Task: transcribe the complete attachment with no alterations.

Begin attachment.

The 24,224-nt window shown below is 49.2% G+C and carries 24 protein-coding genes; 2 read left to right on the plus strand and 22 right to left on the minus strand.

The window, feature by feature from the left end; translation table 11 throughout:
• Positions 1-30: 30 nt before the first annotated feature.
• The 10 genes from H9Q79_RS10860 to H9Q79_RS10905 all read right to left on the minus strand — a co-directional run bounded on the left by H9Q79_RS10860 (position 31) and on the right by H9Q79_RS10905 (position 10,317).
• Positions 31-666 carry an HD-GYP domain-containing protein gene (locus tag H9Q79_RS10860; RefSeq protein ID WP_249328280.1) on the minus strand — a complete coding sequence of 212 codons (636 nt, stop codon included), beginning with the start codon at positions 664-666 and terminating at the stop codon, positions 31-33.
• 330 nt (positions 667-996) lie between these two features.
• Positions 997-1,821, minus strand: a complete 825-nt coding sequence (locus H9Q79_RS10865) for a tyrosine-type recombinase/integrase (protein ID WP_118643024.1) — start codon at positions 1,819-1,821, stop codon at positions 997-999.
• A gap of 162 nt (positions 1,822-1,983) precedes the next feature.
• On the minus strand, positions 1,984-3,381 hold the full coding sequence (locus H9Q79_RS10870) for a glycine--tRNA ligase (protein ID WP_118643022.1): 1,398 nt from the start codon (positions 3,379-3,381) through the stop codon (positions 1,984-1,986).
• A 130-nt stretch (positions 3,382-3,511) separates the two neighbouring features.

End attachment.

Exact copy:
The 24,224-nt window shown below is 49.2% G+C and carries 24 protein-coding genes; 2 read left to right on the plus strand and 22 right to left on the minus strand.

The window, feature by feature from the left end; translation table 11 throughout:
• Positions 1-30: 30 nt before the first annotated feature.
• The 10 genes from H9Q79_RS10860 to H9Q79_RS10905 all read right to left on the minus strand — a co-directional run bounded on the left by H9Q79_RS10860 (position 31) and on the right by H9Q79_RS10905 (position 10,317).
• Positions 31-666 carry an HD-GYP domain-containing protein gene (locus tag H9Q79_RS10860; RefSeq protein ID WP_249328280.1) on the minus strand — a complete coding sequence of 212 codons (636 nt, stop codon included), beginning with the start codon at positions 664-666 and terminating at the stop codon, positions 31-33.
• 330 nt (positions 667-996) lie between these two features.
• Positions 997-1,821, minus strand: a complete 825-nt coding sequence (locus H9Q79_RS10865) for a tyrosine-type recombinase/integrase (protein ID WP_118643024.1) — start codon at positions 1,819-1,821, stop codon at positions 997-999.
• A gap of 162 nt (positions 1,822-1,983) precedes the next feature.
• On the minus strand, positions 1,984-3,381 hold the full coding sequence (locus H9Q79_RS10870) for a glycine--tRNA ligase (protein ID WP_118643022.1): 1,398 nt from the start codon (positions 3,379-3,381) through the stop codon (positions 1,984-1,986).
• A 130-nt stretch (positions 3,382-3,511) separates the two neighbouring features.